StudioPaint enables industrial designers and automotive stylists to create concept sketches on the computer that otherwise would be done on paper. The system uses a "digital vellum" approach, wherein designers develop their sketches using multiple independent layers. The designer can sketch and paint on any layer without affecting the others. In addition to drawings, layers can contain other visual elements, such as still photographs. Layers can be blended together to combine various design aspects in real time. For example, a feature of a design developed by one design team can be stored as a layer and incorporated into another team's sketch. A multilevel undo capability allows users to backtrack and modify their work as desired. In this way, various component design concepts can be studied visually before one is finalized.

Alias developed the StudioPaint program for nontechnical users such as those in automobile styling studios. The software interface mimics traditional artists' tools like paintbrushes and palettes. However, the price tag for high-end visualization and rendering systems, such as StudioPaint, CDPS, and Advanced Visualizer, represents an investment of tens of thousands of dollars. Minimum system requirements for StudioPaint include a Silicon Graphics workstation with 64 MB of memory and a graphics subsystem.


Many traditional CAD/CAM vendors have expanded into the visualization market in order to bring lower-cost systems to their user bases. In 1990, Autodesk Inc. of Sausalito, Calif., established its Multimedia division to provide digital visualization software to users of its AutoCAD system, among others. According to Teri Felix, a product manager in Autodesk's Multimedia division, visualization is the next natural step for AutoCAD users. "Customers are driving engineers to use more sophisticated visualization tools because they want to get an idea of what the finished product will look like before the engineer goes to work," Felix said.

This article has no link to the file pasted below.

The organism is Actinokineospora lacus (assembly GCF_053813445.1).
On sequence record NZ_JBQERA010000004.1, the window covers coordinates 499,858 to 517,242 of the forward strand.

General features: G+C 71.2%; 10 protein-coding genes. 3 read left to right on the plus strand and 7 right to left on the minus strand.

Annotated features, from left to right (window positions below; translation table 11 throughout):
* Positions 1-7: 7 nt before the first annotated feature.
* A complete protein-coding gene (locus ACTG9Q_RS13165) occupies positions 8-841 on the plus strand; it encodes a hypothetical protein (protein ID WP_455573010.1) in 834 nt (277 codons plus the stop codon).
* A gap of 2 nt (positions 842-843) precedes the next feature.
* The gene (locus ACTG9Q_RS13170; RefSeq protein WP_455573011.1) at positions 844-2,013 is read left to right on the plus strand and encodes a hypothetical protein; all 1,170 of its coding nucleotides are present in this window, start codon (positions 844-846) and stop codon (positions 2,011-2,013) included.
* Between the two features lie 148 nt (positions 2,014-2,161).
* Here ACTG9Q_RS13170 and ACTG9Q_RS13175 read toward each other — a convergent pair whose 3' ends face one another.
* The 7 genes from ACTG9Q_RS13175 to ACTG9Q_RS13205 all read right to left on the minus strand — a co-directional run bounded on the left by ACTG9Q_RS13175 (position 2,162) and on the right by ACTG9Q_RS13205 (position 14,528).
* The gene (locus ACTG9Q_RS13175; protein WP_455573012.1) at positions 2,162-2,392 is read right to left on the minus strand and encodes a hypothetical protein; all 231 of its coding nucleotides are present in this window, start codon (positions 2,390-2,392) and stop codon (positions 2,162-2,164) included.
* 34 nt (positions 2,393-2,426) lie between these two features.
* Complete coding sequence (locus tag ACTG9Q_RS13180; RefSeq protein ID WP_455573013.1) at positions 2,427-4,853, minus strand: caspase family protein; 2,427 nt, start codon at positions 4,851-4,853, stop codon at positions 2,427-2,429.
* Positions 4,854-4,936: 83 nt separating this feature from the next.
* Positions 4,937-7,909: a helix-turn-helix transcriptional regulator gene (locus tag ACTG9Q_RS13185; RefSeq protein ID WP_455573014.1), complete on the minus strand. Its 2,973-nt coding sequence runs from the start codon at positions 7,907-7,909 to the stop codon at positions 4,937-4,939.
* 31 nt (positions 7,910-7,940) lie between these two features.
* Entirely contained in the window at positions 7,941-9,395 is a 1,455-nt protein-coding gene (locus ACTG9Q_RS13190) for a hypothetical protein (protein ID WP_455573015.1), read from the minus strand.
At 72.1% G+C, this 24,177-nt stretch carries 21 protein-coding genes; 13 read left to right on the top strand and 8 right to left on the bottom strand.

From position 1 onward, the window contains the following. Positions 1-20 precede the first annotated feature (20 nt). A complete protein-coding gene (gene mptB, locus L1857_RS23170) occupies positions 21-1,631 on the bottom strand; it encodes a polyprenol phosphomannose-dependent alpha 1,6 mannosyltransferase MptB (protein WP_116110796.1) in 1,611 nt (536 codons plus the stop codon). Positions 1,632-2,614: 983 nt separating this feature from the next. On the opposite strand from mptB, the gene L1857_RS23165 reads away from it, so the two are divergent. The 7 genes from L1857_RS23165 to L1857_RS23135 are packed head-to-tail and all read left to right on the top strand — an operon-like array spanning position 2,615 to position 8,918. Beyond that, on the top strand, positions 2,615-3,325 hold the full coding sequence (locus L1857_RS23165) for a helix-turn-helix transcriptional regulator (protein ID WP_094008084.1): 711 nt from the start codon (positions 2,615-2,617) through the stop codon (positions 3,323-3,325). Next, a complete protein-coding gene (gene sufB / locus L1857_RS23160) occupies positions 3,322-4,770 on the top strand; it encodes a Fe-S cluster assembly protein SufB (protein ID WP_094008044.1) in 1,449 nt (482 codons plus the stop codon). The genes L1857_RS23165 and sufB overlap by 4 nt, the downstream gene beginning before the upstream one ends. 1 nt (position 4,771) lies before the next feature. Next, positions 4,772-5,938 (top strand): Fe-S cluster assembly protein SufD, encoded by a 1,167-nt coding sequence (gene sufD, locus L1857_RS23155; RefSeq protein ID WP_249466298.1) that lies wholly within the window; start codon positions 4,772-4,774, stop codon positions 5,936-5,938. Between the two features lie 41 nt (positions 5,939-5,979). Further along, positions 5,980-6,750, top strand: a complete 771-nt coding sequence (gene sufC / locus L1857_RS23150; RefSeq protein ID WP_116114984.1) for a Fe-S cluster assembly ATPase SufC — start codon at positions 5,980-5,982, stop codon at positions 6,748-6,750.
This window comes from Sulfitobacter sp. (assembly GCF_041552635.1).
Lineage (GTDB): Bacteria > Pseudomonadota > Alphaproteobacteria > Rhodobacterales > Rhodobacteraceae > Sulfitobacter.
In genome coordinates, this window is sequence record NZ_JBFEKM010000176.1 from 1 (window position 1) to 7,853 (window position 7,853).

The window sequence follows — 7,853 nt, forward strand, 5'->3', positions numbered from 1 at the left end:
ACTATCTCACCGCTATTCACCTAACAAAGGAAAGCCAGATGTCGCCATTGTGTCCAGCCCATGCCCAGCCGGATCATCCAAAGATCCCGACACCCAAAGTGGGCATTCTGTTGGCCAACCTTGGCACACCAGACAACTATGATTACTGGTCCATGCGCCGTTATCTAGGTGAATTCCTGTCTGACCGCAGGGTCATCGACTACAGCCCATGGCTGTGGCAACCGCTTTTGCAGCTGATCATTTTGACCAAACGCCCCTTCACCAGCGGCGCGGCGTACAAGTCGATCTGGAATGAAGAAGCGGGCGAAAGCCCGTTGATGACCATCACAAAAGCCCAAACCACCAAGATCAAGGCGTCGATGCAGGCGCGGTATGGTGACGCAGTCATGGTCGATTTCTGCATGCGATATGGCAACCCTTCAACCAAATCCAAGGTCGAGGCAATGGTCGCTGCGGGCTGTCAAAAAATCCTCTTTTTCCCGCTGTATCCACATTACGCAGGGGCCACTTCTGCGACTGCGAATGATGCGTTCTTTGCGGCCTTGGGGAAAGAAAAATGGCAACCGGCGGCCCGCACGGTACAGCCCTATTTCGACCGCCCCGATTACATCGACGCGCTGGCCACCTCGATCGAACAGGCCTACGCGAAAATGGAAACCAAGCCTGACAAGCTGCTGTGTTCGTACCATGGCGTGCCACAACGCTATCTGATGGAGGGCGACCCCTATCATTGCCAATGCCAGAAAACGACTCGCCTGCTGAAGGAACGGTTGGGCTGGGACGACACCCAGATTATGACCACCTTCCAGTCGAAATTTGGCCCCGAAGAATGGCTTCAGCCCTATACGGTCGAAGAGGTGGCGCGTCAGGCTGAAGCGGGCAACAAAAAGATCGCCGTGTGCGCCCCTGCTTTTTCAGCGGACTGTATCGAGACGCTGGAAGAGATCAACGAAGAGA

Two months ago Autodesk introduced its AutoVision still-rendering system that works within AutoCAD release 12. This version includes the AVE Rendering module that produces smooth shaded images of drawings. With the materials library and editor included in AutoVision, an AutoCAD user can represent a design with textured surfaces under indoor and outdoor lighting effects. The rendering information is saved as an AutoCAD DWG file.

AutoVision features a CD-ROM containing hundreds of textures and materials that can be applied. Procedural materials are generated algorithmically to create seamless wood, metallic, marble, and granite surfaces. The materials tool set in AutoVision allows users to modify materials from the existing database and to create new ones. Characteristics such as color, grain, reflectivity, transparency, and surface texture can be controlled.

For example, a sun locator shows the sun's intensity and angle at different times of the day and year. The system uses a latitude and longitude coordinate system and regional maps that let users choose from among various geographic locations. Artificial lighting is created using point, spot, and distant lighting effects. The user can create and adjust these light sources using color, intensity, fall-off, and shadowing to simulate real lighting conditions.